Allotment and Issue of Shares
When a company limited by shares is incorporated the subscribers to the Memorandum of Association agree to take at least one share in the company and therefore automatically become the first members of the company. Although nothing further is required it is considered good practice to document the subscriber share issue in the first board meeting minutes of the company and to specify therein whether the shares are being paid up .
Authorised Share Capital
The requirement for a company to have an authorised share capital was abolished under the Companies Act 2006 and so companies incorporated after 1st October 2009 have no restriction on the number of shares it can issue, (unless a limit is set in the company's articles). Companies registered before that date will still be subject to the authorised capital figure in their memorandum and articles until they are amended.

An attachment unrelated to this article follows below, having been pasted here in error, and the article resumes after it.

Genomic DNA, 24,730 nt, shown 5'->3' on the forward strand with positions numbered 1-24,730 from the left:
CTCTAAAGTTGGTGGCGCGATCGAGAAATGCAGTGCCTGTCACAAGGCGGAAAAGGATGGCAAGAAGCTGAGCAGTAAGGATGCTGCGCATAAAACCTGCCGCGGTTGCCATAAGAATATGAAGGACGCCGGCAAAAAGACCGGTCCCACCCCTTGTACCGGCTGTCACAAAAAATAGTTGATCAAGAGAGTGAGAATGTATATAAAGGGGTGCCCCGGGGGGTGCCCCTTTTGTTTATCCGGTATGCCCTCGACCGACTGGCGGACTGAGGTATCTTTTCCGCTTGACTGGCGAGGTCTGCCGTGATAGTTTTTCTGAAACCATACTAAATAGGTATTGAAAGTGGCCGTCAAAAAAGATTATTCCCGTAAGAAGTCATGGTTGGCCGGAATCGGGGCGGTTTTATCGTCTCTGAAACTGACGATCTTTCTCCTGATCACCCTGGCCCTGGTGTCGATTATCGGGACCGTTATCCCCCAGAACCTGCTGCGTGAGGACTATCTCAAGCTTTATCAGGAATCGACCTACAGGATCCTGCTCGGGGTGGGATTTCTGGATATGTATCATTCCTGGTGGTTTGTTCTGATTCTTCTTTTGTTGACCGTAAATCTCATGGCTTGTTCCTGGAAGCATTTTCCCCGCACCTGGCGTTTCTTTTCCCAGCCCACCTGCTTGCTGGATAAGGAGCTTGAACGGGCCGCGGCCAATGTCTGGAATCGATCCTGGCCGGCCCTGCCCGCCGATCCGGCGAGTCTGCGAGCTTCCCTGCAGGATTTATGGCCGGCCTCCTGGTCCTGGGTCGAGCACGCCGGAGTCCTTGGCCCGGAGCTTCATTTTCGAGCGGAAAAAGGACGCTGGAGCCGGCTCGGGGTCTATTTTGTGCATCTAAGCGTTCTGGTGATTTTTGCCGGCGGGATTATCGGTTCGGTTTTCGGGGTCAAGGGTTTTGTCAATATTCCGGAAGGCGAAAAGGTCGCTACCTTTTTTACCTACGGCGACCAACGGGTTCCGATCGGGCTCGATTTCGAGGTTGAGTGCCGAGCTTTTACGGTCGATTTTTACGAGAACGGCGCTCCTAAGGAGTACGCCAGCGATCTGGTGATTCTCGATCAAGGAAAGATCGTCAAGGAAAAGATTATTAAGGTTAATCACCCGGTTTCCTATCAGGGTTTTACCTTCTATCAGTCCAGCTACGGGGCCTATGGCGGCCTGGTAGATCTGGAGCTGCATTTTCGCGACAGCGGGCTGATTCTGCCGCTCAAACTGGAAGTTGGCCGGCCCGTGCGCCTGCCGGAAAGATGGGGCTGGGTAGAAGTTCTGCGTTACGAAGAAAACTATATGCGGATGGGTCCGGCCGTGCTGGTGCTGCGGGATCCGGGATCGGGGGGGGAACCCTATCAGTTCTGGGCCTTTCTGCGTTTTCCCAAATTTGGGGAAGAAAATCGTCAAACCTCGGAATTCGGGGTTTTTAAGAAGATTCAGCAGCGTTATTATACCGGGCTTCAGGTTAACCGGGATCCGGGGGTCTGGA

Directors' Authority to Allot
Authorisation must state the maximum amount of shares that may be allotted under it, and specify the date on which it will expire, which must be not more than five years from either:
- in the case of authorisation contained in the company's articles at the time of its original incorporation, the date of that incorporation;
- in any other case, the date on which the resolution is passed by virtue of which the authorisation is given.
The authorisation may be renewed or revoked at any time by ordinary resolution.
Under the Companies Act 2006, existing shareholders have the right to be offered shares pro rata to their existing shareholdings before any new shares are allotted. This is called a pre-emption right. The directors of a company may be given the power to allot shares as if the pre-emption rights did not apply by the shareholders passing an appropriately worded special resolution.